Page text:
The Connection Between Body Weight and Sleep

There are several reasons for weight gain. A sedentary lifestyle, getting older and slower metabolism are a few of the more popular causes. There is another cause of which you may be unaware, and that is lack of sleep. Having a sleep disorder can contribute to weight gain.

Why Sleep Is Important for Weight Loss

You know the basics for weight loss. Cut calories, lose the sugar and refined carbs in your diet, exercise, eat more veggies and stick to lean meats and complex carbs. Getting enough sleep is one factor that is often left out. The amount of sleep you get has an impact on your diet. If you are doing everything else right but still having trouble losing weight, you may want to look at your sleep habits.

When the body is sleep deprived, it produces leptin and ghrelin. These two hormones cause you to feel hungry. You may eat more without realizing it, and when you do, you do not get that full, satiated feeling.

If you are getting less than six hours of sleep each day, the characteristics and levels of your glucose and insulin may look more like those of a diabetic, even though you are healthy. Without enough sleep, the body’s fat cells lose their ability to use insulin properly and this produces insulin resistance. A buildup of excess insulin can lead to diabetes.

Stress and Cravings

Lack of sleep can cause you to be irritable and more susceptible to stress. Under these circumstances, it becomes more difficult to control your appetite – remember ghrelin and leptin are being over produced. You stress level increases as the body produces more cortisol because it is sleep-deprived. Then you start having cravings.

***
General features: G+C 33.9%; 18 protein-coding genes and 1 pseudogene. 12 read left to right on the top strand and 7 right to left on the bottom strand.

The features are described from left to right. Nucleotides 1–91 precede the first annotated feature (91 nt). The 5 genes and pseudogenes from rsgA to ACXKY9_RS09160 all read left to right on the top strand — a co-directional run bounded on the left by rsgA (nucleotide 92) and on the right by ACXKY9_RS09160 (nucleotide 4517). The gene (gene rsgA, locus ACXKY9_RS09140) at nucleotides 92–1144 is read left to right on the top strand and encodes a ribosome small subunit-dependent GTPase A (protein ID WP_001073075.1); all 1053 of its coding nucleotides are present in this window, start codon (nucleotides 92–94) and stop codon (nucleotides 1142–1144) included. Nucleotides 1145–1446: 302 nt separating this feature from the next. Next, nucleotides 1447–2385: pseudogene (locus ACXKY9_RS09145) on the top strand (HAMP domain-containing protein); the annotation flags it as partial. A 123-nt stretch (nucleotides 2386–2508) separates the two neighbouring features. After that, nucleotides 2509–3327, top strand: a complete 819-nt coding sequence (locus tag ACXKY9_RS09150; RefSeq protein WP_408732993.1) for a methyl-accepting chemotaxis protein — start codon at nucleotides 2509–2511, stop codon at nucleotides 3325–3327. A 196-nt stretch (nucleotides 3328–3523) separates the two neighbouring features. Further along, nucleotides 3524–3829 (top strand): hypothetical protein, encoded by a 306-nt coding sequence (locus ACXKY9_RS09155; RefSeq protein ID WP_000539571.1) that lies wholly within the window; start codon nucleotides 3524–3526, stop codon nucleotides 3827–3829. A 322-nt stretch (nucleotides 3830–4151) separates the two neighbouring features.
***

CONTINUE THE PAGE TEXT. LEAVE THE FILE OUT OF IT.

The brain, wanting to feel good, sends signals for comfort foods – sugary and salty foods. Chips, doughnuts and all those things your body can do without become much more desirable.

Addressing Your Sleep Disorder

Gaining weight can lead to sleep apnea if the fat in the neck increases sufficiently. This increase can cause obstruction when you sleep, and the cycle for sleep apnea is set in motion.

If you already have obstructive sleep apnea, it could be contributing to your weight problem, especially if it is severe. The cycle is difficult to interrupt; you crave fattening foods because of the hormone imbalance, you are tired during the day due to lack of sleep, so you skip the exercising, which adds to the weight problem; and on it goes.

You will not magically become svelte once you address your sleep disorder; however, tackling OSA will help interrupt the cycle, so you will have a better chance of getting the sleep you need and over time, you may change your lifestyle, eating healthy foods and exercising with your renewed energy.

Overweight and obese individuals are at a higher risk for OSA. If you think you may have a sleep disorder, or your partner complains of your snoring, contact us at Buford Sleep. Get the sleep you need and reverse the problems that OSA can cause. Schedule your appointment today.